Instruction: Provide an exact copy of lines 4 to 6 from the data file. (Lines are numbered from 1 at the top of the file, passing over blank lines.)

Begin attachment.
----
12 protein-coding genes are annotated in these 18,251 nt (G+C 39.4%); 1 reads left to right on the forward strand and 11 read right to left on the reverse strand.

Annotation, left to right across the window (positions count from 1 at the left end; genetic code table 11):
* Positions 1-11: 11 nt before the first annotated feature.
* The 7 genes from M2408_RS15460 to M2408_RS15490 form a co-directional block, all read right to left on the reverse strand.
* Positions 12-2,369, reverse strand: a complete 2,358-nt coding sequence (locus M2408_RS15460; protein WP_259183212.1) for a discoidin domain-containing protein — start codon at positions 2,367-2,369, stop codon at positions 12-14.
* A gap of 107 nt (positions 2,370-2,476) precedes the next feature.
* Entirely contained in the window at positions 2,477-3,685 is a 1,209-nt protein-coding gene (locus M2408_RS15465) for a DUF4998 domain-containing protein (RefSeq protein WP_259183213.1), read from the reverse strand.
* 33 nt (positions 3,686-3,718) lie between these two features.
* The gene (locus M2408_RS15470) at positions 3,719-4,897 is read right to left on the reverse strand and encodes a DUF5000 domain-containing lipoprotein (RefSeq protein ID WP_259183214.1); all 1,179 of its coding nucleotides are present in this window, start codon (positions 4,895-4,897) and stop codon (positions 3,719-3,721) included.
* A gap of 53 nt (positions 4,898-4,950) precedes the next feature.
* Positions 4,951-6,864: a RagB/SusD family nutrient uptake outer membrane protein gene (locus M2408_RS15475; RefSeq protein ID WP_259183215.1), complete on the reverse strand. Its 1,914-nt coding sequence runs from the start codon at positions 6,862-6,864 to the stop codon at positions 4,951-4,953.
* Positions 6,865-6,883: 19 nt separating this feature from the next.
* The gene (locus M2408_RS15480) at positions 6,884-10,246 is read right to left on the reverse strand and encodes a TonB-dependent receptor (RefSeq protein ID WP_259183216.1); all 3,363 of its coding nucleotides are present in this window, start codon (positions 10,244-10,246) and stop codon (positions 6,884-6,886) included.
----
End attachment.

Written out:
* The 7 genes from M2408_RS15460 to M2408_RS15490 form a co-directional block, all read right to left on the reverse strand.
* Positions 12-2,369, reverse strand: a complete 2,358-nt coding sequence (locus M2408_RS15460; protein WP_259183212.1) for a discoidin domain-containing protein — start codon at positions 2,367-2,369, stop codon at positions 12-14.
* A gap of 107 nt (positions 2,370-2,476) precedes the next feature.